I was a bit surprised that many people kept mostly to themselves during the first two days on the trail. I expected a lot more socializing right away, particularly during those first few days. All the YouTube reels showed a string of “AT community” clips, and my expectations were high for how social everyone would be from the minute I stepped on the trail.
Perhaps the other hikers were exhausted, shell shocked, wanted some space to take it all in, or just apprehensive of strangers—but, at first, I found only a small number of people who were chatty and eager to meet the other hikers.
I was mentally prepared to conquer mountains—tall, steep, and jagged mountains. The Georgia section of the Appalachian Trail still managed to surprise me with its steep pitches and fairly technical terrain. I didn’t physically prepare prior to the hike, but as a runner the cardio baseline certainly helped. Within those first two days, almost every hiker was dealing with knee, ankle, and/or foot issues. The assortment of bodily ailments made their way into every conversation.
Disney of Trails
Having hiked many primitive and highly remote trails before, the Appalachian Trail seemed like the Walt Disney World of hiking. The trail is complete with shelter accommodations every eight miles, picnic tables and privies, shuttle rides to town, campsites galore, bear cables and boxes, and water spots every few miles. Ridge Runners—paid employees to help hikers with questions or any sort of trouble—roamed the Georgia section each day.
The Georgia Appalachian Trail Club of volunteers keeps the trail in pristine shape, not a single tree to step over or climb under! It’s like they swept the trail just for us, hikers. The only thing missing was an ice cream stand (oh wait…we did get trail magic with fruit, chicken noodle soup, hot apple cider, and food galore—twice!).
Coming from Florida, I totally overpacked and underpacked. The first few nights were brutally cold by Florida standards. I wore every layer and was still shivering in my 17 F degree sleeping bag. The late March temperatures dipped into the 20s and even hikers from Michigan were commenting on the frigid weather. But as the morning hours transitioned to the afternoon, the sun warmed up the trail, and layers were quickly packed away.
I was grateful for remembering to bring sunblock. The bare trees along the trail offered no shade from the sun. A few hikers were already sporting sunburns. And my exposed hands instantly became two shades darker than my arms which were covered by my long-sleeved shirt.
Impressions – Two Weeks Later
The temperatures continued to stay on the cooler side. But, I was more mentally prepared for how to handle the colder nights and mornings.
Hiking mountains has not physically gotten easier—yet, but I better plan my day with thoughtful breaks to refuel and regain my hiking momentum.
The hiker shyness of those first few days has melted away. Every campsite and shelter now bustled with chatter and laughter. Hikers were leapfrogging each other every couple of days since most did not have consistent mileage just yet. Some were hiking 10 miles per day, followed by 15 miles, followed by 7 miles, and then taking a ‘zero day’ to rest.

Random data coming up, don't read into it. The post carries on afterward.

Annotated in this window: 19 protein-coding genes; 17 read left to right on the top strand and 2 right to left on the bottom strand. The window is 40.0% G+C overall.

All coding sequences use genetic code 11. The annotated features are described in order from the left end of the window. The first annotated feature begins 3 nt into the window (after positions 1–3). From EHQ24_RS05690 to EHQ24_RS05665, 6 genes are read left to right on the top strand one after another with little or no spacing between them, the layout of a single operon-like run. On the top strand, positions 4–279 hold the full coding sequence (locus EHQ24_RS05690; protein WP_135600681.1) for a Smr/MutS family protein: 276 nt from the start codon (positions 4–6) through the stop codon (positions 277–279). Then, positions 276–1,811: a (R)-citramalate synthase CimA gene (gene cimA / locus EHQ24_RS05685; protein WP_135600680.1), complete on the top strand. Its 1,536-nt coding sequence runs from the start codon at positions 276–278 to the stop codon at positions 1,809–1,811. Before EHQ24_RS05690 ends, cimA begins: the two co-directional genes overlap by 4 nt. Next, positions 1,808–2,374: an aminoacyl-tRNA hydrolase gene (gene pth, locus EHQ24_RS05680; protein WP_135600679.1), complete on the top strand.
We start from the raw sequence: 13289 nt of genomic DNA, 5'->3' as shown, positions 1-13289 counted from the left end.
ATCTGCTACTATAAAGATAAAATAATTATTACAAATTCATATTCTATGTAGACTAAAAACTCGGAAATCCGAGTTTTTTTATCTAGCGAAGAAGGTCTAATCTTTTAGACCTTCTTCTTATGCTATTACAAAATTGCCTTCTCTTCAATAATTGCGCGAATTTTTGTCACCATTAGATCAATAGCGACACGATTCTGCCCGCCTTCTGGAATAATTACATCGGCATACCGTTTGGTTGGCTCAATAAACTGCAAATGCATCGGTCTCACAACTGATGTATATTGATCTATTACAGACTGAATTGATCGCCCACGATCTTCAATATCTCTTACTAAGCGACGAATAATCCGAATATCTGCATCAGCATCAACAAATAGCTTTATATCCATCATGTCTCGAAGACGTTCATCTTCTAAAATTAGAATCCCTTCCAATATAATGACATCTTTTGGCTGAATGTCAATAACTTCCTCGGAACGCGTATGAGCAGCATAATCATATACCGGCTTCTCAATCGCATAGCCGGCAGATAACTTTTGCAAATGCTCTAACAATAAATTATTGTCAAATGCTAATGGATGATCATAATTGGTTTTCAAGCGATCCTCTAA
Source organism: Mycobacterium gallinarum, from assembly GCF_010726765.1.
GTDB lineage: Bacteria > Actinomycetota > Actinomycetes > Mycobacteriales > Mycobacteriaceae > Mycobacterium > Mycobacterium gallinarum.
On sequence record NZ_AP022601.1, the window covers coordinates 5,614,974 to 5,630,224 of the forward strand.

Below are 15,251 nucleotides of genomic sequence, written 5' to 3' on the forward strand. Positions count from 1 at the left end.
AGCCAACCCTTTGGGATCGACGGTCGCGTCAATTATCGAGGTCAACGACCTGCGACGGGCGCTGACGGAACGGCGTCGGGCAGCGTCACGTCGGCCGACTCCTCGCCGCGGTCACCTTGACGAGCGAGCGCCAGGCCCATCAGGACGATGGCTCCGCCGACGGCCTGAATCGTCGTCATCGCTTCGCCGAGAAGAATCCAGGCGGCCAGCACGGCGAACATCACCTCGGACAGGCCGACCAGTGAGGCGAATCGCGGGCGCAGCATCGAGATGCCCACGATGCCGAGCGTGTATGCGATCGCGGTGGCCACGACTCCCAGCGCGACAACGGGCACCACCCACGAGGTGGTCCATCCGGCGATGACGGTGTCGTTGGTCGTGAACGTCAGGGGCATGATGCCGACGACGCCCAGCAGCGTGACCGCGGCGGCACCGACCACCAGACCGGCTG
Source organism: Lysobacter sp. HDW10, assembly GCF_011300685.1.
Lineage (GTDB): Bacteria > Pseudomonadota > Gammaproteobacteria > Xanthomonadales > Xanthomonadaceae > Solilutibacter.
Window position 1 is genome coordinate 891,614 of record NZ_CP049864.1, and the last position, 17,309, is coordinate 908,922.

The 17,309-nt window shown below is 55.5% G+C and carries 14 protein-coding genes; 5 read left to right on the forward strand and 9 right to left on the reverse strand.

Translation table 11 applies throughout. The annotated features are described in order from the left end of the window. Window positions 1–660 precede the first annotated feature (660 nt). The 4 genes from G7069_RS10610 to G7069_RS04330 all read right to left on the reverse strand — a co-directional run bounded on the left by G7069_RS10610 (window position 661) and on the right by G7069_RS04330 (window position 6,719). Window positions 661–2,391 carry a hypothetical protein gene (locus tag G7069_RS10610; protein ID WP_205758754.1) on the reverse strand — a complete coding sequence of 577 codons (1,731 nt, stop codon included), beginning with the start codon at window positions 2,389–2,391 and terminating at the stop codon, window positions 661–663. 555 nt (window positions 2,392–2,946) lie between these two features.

In those first two weeks, I mingled with the same 10-15 people on varied days and nights. We would spend one or two nights camping and/or hiking together and then not see each other for the next three days, and later catch up again at a random shelter. It will be interesting to see who I will end up hiking with more regularly in another few weeks when we all get into a more rhythmic hiking tempo and more consistent mileage.
In the last two weeks, the number of hikers has also drastically dropped. I estimate that roughly 30-40% of those who started at Springer Mountain are now gone. Not everyone was physically and mentally prepared for the steep ups and downs, brutally cold temps, hours of rain, or the 50 mph gusts of icy wind.
Many looked utterly exhausted at the very onset of their journeys—as they went from ‘couch-to-trail’ without any physical training.
I once read that backpacking is 50/50–half of the experience is pure awe and magic, while the other half is uncomfortable and can really test your mental game. In reality, the ratio of suckiness to amazingness varies by each day, hour, or even by each minute. Just when your spirit really drops, some trail magic will appear miraculously to lift you up.
Tip: If you are seriously considering coming out on this journey, I would highly encourage you to do a 2-3 night backpacking trip to test your gear, get a feel for the trail, and be mentally prepared for the full adventure that awaits.
Long Journey Ahead
As of today, it’s still fairly difficult to imagine being out here for another 5-6 months. It already feels like an infinity has gone by. Every day is filled with new experiences, and yesterday seems like a long time ago. More than 90 percent of the trail is still before me, but for now, I take each day in stride, trying to take it all in. It’s exciting and scary, and it is all bundled together, but that is what makes for an adventure.